Buddy Boy chooses a finger to prick each time {we have to rotate to avoid the build-up of scar tissue}, and even presses the button himself, but he won't let us prick his pinky finger.  He just looks at it mournfully, shakes his head, and says it's tooooo small.  

He is so right.  

And that is how I feel about all of this.  He is just tooooo small.

**Simultaneously, we are experiencing a hard time of a different sort.  I am in the midst of another miscarriage, at 8 weeks.  This one is the result of a blighted ovum, so no baby ever actually formed--just the hope and expectation of one.  We have been given peace in God's will, and are finding this loss much easier to bear emotionally, because we have not lost the opportunity of meeting a child on earth, but physically, it is a rough go.  I have been very sick the last few days, and am awaiting an operation on Monday.  We would be ever so grateful for your prayers for our family.**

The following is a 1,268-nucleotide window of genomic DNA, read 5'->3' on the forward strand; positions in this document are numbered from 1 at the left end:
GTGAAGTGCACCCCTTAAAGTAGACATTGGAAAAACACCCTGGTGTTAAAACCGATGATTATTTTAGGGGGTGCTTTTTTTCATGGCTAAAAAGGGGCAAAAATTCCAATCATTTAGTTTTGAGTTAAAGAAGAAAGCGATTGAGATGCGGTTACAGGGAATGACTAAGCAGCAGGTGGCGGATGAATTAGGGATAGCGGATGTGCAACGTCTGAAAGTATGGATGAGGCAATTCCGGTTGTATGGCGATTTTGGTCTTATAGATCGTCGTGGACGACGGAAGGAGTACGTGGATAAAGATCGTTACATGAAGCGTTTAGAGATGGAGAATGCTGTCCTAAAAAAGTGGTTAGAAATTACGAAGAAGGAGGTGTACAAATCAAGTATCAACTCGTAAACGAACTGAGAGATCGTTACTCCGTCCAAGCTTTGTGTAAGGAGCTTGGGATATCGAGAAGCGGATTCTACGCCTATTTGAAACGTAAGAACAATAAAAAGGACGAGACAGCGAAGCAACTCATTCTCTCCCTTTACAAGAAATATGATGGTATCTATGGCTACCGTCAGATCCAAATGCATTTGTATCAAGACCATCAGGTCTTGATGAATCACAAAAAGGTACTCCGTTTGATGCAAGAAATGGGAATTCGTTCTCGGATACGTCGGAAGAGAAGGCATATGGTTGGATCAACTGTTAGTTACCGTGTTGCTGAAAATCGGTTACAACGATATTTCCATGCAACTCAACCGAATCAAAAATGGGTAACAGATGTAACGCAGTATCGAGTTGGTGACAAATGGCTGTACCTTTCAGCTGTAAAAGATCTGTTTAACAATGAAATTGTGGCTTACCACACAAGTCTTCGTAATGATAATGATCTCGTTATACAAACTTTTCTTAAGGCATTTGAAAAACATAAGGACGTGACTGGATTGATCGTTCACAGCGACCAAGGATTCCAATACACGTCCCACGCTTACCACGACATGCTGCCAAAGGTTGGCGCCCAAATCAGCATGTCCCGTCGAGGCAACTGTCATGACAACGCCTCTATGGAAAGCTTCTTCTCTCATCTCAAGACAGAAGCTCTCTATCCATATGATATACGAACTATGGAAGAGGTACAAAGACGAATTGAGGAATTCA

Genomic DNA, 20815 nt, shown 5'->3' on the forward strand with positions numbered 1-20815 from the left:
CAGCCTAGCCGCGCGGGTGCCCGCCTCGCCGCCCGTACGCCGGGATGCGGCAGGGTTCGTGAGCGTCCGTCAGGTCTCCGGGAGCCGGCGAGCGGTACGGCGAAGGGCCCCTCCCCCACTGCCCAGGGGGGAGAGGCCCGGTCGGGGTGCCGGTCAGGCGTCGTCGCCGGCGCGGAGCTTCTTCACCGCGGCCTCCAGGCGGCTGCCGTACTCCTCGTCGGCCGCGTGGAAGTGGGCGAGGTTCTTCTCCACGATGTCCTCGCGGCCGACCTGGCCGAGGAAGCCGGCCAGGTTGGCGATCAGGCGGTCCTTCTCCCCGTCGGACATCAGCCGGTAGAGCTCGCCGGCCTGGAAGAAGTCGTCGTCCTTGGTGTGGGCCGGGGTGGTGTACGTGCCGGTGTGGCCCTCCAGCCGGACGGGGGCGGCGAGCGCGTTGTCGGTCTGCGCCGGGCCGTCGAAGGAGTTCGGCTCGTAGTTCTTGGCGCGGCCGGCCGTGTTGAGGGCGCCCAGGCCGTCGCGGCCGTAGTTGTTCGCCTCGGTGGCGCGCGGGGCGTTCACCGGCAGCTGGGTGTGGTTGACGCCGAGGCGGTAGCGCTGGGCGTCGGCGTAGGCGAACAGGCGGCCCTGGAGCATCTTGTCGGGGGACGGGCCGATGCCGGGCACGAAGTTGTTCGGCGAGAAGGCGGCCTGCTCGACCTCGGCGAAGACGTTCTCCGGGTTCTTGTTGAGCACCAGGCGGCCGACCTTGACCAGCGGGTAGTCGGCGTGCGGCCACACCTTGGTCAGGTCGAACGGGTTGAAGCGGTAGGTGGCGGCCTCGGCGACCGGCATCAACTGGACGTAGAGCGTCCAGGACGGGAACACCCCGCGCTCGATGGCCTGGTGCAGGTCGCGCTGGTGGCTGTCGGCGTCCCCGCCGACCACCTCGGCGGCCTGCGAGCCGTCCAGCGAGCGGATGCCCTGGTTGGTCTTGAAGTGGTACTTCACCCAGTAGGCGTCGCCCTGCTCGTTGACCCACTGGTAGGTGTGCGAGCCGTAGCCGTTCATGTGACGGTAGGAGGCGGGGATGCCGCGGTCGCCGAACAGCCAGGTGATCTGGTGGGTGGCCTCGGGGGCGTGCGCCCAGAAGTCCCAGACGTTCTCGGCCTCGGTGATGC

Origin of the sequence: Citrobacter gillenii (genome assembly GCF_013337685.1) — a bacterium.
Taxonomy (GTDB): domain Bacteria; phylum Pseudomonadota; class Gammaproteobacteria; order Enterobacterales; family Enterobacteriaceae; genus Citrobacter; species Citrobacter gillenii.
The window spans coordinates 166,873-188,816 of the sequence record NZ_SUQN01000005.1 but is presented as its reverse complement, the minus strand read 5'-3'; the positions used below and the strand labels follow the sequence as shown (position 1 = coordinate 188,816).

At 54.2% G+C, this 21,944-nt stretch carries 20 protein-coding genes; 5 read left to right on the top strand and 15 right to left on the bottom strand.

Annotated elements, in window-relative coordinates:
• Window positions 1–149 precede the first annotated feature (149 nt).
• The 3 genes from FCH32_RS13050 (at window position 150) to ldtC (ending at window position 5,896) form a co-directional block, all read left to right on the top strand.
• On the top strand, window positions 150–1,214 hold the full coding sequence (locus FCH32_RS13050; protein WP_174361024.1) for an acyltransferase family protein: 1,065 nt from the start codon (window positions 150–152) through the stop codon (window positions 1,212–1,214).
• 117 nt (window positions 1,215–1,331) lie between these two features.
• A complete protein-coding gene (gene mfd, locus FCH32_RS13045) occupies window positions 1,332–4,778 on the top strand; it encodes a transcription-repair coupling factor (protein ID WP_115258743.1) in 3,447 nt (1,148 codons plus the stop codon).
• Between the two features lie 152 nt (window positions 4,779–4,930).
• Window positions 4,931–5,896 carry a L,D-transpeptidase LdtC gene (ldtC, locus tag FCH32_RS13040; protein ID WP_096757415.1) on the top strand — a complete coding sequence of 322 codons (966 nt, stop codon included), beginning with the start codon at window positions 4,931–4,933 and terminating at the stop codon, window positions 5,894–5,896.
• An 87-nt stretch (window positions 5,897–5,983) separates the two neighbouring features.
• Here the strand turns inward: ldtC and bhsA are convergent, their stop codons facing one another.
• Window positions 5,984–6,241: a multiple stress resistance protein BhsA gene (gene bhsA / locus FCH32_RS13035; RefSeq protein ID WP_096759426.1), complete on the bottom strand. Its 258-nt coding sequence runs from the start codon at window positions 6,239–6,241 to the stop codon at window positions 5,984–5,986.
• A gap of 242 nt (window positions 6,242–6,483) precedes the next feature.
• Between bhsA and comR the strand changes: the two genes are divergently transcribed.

Golden Gate Fam said...

We are praying for your family, Elizabeth. You handle it all with such grace and are a true inspiration. We are thinking of you.

sky goddess said...

Thinking about you and your family. So much to take in and I am sure it is overwhelming. You've got some pretty incredible children there and they are blessed to have such great parents!

Melanie Hassell said...

I am so sorry, my heart aches for all your family is enduring. I will be praying.

By the way, I found your blog through the Bromberg girls. Katie attended my church as a high schooler and Amy was in preschool with my oldest. Be encouraged that you are a great witness of God's work of grace in the life of one of his children.